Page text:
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Alexander Laws


Gunther von Hagens’ BODY WORLDS: The Anatomical Exhibition of Real Human Bodies, is a first-of-its-kind exhibit in which guests learn about anatomy, physiology and health by viewing real human bodies, preserved through an extraordinary method called “plastination.”

The exhibition features more than 200 authentic human specimens, including entire bodies as well as individual organs and transparent body slices. Using the revolutionary process of plastination, the body specimens are preserved with special plastics that enable us to view the many organs and systems under our skin. The exhibit also allows for guests to understand diseases, the effects of tobacco consumption and use of artificial supports such as knees and hips.

To date, nearly 16 million people globally have viewed the exhibit.

What is the purpose of the exhibit?

BODY WORLDS aims to educate the public about the inner workings of the human body and to show the effects of poor health, good health and lifestyle choices. It is also presented in the hopes that it will stimulate curiosity about the science of anatomy and physiology.

Why is this exhibit at the Museum of Science and Industry?

The Museum’s mission is to inspire the inventive genius in everyone by presenting captivating and compelling experiences that are real and educational. To do this, we must be fun, inclusive, provocative and spectacular. BODY WORLDS fulfills this mission. As a world-class science institution, the Museum has traditionally offered exhibits related to the human body beginning with the Prenatal exhibit since 1939, the Anatomical Slices since the 1940s and the addition of Genetics in 2002.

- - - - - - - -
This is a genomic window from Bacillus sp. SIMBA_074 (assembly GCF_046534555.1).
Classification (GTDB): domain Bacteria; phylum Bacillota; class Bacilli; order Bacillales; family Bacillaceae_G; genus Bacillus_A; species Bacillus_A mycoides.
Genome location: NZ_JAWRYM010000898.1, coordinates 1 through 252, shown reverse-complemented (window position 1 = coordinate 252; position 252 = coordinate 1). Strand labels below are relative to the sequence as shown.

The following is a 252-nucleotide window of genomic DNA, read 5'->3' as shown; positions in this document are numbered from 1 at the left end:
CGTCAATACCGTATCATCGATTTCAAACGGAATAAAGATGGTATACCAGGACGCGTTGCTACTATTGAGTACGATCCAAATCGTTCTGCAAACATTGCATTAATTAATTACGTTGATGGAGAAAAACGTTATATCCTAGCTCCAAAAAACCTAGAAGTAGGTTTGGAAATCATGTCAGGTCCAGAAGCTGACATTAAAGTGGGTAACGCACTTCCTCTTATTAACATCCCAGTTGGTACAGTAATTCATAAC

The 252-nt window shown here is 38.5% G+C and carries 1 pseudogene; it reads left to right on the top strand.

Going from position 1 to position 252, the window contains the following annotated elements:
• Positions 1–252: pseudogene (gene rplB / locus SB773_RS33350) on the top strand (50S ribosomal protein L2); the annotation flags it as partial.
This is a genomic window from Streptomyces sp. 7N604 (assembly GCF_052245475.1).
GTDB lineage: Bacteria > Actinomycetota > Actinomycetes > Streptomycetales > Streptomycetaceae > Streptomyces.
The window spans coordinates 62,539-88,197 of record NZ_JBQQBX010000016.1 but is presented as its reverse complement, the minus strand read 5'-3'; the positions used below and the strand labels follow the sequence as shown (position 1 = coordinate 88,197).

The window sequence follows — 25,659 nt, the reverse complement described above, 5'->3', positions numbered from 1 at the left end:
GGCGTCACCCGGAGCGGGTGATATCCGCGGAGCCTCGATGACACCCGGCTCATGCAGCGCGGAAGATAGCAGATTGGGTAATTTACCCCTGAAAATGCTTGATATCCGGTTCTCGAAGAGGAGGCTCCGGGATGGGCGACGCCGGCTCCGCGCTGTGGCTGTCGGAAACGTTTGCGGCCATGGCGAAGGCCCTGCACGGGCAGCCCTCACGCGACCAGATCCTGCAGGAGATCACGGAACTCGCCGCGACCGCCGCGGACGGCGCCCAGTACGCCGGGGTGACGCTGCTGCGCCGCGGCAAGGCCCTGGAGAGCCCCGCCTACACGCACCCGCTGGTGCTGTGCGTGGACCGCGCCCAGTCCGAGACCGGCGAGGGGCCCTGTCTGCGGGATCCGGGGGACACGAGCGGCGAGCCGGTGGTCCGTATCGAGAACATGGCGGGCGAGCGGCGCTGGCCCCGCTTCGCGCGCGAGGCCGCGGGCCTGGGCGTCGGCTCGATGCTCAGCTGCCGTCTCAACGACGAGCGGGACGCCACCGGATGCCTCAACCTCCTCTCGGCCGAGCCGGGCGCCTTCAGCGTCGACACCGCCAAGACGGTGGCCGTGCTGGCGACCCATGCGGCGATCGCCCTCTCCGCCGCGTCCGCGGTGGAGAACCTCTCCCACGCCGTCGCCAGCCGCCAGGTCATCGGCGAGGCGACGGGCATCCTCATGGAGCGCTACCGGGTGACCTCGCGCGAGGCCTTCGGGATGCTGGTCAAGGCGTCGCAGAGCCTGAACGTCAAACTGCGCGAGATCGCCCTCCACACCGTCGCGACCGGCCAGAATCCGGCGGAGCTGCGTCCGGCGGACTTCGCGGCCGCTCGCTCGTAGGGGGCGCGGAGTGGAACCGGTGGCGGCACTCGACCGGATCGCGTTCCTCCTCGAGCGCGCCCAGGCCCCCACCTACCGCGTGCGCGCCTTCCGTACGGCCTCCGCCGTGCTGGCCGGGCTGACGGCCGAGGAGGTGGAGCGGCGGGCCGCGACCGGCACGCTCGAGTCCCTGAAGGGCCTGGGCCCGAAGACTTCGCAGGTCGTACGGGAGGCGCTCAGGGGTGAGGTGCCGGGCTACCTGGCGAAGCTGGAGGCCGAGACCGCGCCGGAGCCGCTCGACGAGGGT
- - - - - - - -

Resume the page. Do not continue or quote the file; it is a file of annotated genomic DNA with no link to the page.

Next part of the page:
Why would the public want to see this exhibit?

Prior to BODY WORLDS, this type of real anatomical detail could only be experienced by members of the medical community. BODY WORLDS inspires the general public to learn more about how the human body functions and how lifestyle choices affect the body.

Couldn’t I learn just as much from books or models of the human anatomy?

The unique use of authentic specimens shows the details of disease, physiology and anatomy in a way that cannot be shown with models, textbooks or photos. In addition, the exhibit allows guests to understand that each and every body has its own unique features, even on the inside. We have also learned with our Anatomical Sections and Prenatal Development exhibits that guests are drawn to real specimens in a way that they are not to plastic models.

What review process did the Museum go through when considering BODY WORLDS?

The Museum of Science and Industry considered this exhibit for several years prior to hosting it. We found it to be both educational and intriguing. We received positive feedback from our guests when we surveyed their opinions about content of the exhibit. The Museum also assembled a Program and Outreach committee, composed of leaders in the fields of education, medicine, ethics and religion, to help explore and provide advice on how to best relate the exhibit to the public. The Museum values the research and efforts put forth by the California Science Center, where the exhibit was hosted from July 2004 through January 2005. The exhibit has been well-received in California and has drawn more than 650,000 visitors, and nearly 16 million worldwide.

What is plastination?